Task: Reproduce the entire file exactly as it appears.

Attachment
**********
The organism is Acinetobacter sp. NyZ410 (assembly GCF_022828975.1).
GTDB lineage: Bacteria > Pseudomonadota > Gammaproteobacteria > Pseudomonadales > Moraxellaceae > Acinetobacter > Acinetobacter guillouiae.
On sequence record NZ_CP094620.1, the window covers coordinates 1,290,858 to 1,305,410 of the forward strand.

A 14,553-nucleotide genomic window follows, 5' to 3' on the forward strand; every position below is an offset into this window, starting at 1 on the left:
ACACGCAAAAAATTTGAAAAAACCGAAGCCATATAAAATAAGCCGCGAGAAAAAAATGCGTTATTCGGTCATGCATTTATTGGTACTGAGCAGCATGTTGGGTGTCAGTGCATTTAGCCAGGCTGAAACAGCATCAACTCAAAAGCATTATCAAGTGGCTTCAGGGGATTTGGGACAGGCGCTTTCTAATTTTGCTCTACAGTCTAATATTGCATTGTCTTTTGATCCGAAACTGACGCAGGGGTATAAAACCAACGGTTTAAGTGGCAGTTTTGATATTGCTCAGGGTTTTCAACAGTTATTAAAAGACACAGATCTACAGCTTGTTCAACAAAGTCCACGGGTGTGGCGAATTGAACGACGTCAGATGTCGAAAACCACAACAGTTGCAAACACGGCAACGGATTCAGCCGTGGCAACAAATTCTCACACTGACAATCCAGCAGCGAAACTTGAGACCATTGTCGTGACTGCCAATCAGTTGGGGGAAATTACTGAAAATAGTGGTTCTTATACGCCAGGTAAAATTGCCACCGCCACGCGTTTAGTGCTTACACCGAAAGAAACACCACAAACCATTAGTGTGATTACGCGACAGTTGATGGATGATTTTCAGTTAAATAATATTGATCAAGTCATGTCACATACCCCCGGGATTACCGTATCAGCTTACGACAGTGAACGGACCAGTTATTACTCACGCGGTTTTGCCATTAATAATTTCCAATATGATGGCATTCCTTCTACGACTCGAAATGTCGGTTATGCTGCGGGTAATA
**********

The organism is Acinetobacter sp. NyZ410 (assembly GCF_022828975.1).
GTDB lineage: Bacteria > Pseudomonadota > Gammaproteobacteria > Pseudomonadales > Moraxellaceae > Acinetobacter > Acinetobacter guillouiae.
On sequence record NZ_CP094620.1, the window covers coordinates 1,290,858 to 1,305,410 of the forward strand.

A 14,553-nucleotide genomic window follows, 5' to 3' on the forward strand; every position below is an offset into this window, starting at 1 on the left:
ACACGCAAAAAATTTGAAAAAACCGAAGCCATATAAAATAAGCCGCGAGAAAAAAATGCGTTATTCGGTCATGCATTTATTGGTACTGAGCAGCATGTTGGGTGTCAGTGCATTTAGCCAGGCTGAAACAGCATCAACTCAAAAGCATTATCAAGTGGCTTCAGGGGATTTGGGACAGGCGCTTTCTAATTTTGCTCTACAGTCTAATATTGCATTGTCTTTTGATCCGAAACTGACGCAGGGGTATAAAACCAACGGTTTAAGTGGCAGTTTTGATATTGCTCAGGGTTTTCAACAGTTATTAAAAGACACAGATCTACAGCTTGTTCAACAAAGTCCACGGGTGTGGCGAATTGAACGACGTCAGATGTCGAAAACCACAACAGTTGCAAACACGGCAACGGATTCAGCCGTGGCAACAAATTCTCACACTGACAATCCAGCAGCGAAACTTGAGACCATTGTCGTGACTGCCAATCAGTTGGGGGAAATTACTGAAAATAGTGGTTCTTATACGCCAGGTAAAATTGCCACCGCCACGCGTTTAGTGCTTACACCGAAAGAAACACCACAAACCATTAGTGTGATTACGCGACAGTTGATGGATGATTTTCAGTTAAATAATATTGATCAAGTCATGTCACATACCCCCGGGATTACCGTATCAGCTTACGACAGTGAACGGACCAGTTATTACTCACGCGGTTTTGCCATTAATAATTTCCAATATGATGGCATTCCTTCTACGACTCGAAATGTCGGTTATGCTGCGGGTAATA